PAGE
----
Thorne–Żytkow object

A Thorne–Żytkow object (TŻO or TZO) is a conjectured type of star wherein a red giant or supergiant contains a neutron star at its core, formed from the collision of the giant with the neutron star. Such objects were hypothesized by Kip Thorne and Anna Żytkow in 1977.[1] In 2014, it was discovered that the star HV 2112 was a strong candidate[2] but this has since been called into question.[3]


A Thorne–Żytkow object is formed when a neutron star collides with a star, typically a red giant or supergiant. The colliding objects can simply be wandering stars. This is only likely to occur in extremely crowded globular clusters. Alternatively, the neutron star could form in a binary system after one of the two stars went supernova. Because no supernova is perfectly symmetric, and because the binding energy of the binary changes with the mass lost in the supernova, the neutron star will be left with some velocity relative to its original orbit. This kick may cause its new orbit to intersect with its companion, or, if its companion is a main-sequence star, it may be engulfed when its companion evolves into a red giant.[4]

Once the neutron star enters the red giant, drag between the neutron star and the outer, diffuse layers of the red giant causes the binary star system's orbit to decay, and the neutron star and core of the red giant spiral inward toward one another. Depending on their initial separation, this process may take hundreds of years. When the two finally collide, the neutron star and red giant core will merge. If their combined mass exceeds the Tolman-Oppenheimer-Volkoff limit then the two will collapse into a black hole, resulting in a supernova that disperses the outer layers of the star. Otherwise, the two will coalesce into a single neutron star.

If a neutron star and a white dwarf merge, this could form a Thorne–Żytkow object with the properties of an R Coronae Borealis variable.[5]


The surface of the neutron star is very hot, with temperatures exceeding 109 K: hotter than the cores of all but the most massive stars. This heat is dominated either by nuclear fusion in the accreting gas or by compression of the gas by the neutron star's gravity.[6][7] Because of the high temperature, unusual nuclear processes may take place as the envelope of the red giant falls onto the neutron star's surface. Hydrogen may fuse to produce a different mixture of isotopes than it does in ordinary stellar nucleosynthesis, and some astronomers have proposed that the rapid proton nucleosynthesis that occurs in X-ray bursts also takes place inside Thorne–Żytkow objects.[8]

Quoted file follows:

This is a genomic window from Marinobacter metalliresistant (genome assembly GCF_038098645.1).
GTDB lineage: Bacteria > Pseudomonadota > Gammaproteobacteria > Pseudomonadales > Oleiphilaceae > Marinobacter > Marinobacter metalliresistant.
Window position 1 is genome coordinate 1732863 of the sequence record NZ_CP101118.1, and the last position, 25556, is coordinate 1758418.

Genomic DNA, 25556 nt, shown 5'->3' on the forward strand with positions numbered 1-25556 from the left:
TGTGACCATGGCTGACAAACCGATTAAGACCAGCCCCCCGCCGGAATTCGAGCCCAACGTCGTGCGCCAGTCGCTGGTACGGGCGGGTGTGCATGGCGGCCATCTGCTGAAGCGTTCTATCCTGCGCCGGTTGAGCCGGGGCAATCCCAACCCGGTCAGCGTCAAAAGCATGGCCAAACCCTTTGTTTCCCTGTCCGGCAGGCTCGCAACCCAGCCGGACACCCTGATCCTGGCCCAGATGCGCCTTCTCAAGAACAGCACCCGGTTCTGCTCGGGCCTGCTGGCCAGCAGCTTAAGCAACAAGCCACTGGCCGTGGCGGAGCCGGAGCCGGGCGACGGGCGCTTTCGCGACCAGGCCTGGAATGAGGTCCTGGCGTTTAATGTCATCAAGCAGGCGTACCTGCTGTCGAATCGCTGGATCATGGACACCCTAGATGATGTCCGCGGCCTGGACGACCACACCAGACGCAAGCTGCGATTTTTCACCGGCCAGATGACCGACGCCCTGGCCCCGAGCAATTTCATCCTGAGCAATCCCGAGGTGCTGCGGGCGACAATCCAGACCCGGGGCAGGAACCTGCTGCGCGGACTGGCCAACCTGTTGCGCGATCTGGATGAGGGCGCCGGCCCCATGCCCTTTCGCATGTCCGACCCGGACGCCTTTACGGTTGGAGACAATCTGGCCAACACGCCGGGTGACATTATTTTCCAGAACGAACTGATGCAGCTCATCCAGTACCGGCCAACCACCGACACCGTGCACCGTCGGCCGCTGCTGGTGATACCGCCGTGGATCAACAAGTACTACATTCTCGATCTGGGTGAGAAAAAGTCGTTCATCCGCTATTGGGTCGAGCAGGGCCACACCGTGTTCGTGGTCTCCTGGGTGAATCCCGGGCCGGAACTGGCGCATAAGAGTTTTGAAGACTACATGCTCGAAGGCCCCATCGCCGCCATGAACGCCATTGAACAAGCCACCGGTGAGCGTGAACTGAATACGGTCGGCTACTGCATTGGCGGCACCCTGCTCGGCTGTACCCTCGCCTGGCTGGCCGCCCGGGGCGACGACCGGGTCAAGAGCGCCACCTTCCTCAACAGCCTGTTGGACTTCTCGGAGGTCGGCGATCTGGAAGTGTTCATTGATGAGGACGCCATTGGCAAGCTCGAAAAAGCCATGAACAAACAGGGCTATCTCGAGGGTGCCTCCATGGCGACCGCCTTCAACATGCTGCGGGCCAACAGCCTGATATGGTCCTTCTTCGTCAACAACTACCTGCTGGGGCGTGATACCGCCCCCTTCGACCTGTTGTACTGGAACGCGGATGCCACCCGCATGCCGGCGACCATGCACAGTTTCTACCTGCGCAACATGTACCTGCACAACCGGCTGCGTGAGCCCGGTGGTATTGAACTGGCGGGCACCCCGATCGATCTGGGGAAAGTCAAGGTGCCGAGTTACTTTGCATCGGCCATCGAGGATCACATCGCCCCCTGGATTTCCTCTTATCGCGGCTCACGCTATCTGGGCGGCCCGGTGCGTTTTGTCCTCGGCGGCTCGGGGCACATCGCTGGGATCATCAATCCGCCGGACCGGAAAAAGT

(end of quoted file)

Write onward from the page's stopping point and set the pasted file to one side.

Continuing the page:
Observationally, a Thorne–Żytkow object may resemble a red supergiant,[9] or, if it is hot enough to blow off the hydrogen-rich surface layers, a nitrogen-rich Wolf–Rayet star (type WN8).[10]

A TŻO has an estimated lifespan of 105–106 years. Given this lifespan, it is possible that between 20 and 200 Thorne-Żytkow objects currently exist in the Milky Way.[11]


It has been theorized that mass loss will eventually end the TŻO stage, with the remaining envelope converted to a disk, resulting in the formation of a neutron star with a massive accretion disc.[12] These neutron stars may form the population of isolated pulsars with accretion discs.[12] The massive accretion disc may also result in the collapse of a star, becoming a stellar companion to the neutron star. The neutron star may also accrete sufficient material to collapse into a black hole.[13]

Observation history

As of 2014, the most recent candidate, star HV 2112, has been observed to have some unusual properties that suggest that it may be a Thorne–Żytkow object. The discovering team, with Emily Levesque being the lead author, noted that HV 2112 displays some chemical characteristics that don't quite match theoretical models, but emphasize that the theoretical predictions for a Thorne–Żytkow object are quite old and theoretical improvements have been made since it was originally conceptualized.[9]

A 2018 paper reappraising the properties of HV 2112, however, has shown that star is unlikely to be a Thorne-Żytkow object, and it is more likely an intermediate mass AGB star.[3]

List of candidate TŻOs

Candidate Right Ascension Declination Location Discovery Notes Refs
HV 2112  01h 10m 03.87s −72° 36′ 52.6″ Small Magellanic Cloud 2014 This star was previously catalogued as an asymptotic-giant-branch star, but observationally is a better fit for red supergiant status. [9]
U Aquarii  22h 03m 19.69s −16° 37′ 35.2″ Aquarius 1999 This star was catalogued as a R Coronae Borealis variable. [5]
VZ Sagittarii  18h 15m 08.58s −29° 42′ 29.6″ Sagittarius 1999 This star was catalogued as a R Coronae Borealis variable. [5]

List of candidate former TŻOs

Candidate former TŻO Right Ascension Declination Location Discovery Notes Refs
GRO J1655-40  16h 54m 00.14s −39° 50′ 44.9″ Scorpius 1995 The progenitor for both the companion star and the black hole in this system is hypothesized to have been a TŻO. [13]

See also


  1. ^ Thorne, Kip S.; Żytkow, Anna N. (15 March 1977). "Stars with degenerate neutron cores. I - Structure of equilibrium models". The Astrophysical Journal. 212 (1): 832–858. Bibcode:1977ApJ...212..832T. doi:10.1086/155109.
  2. ^ Levesque, Emily M.; Massey, Philip; Zytkow, Anna N.; Morrell, Nidia (2014). "Discovery of a Thorne–Żytkow object candidate in the Small Magellanic Cloud". Monthly Notices of the Royal Astronomical Society: Letters. 443: L94–L98. arXiv:1406.0001. Bibcode:2014MNRAS.443L..94L. doi:10.1093/mnrasl/slu080. Lay summaryPhysOrg (4 June 2014).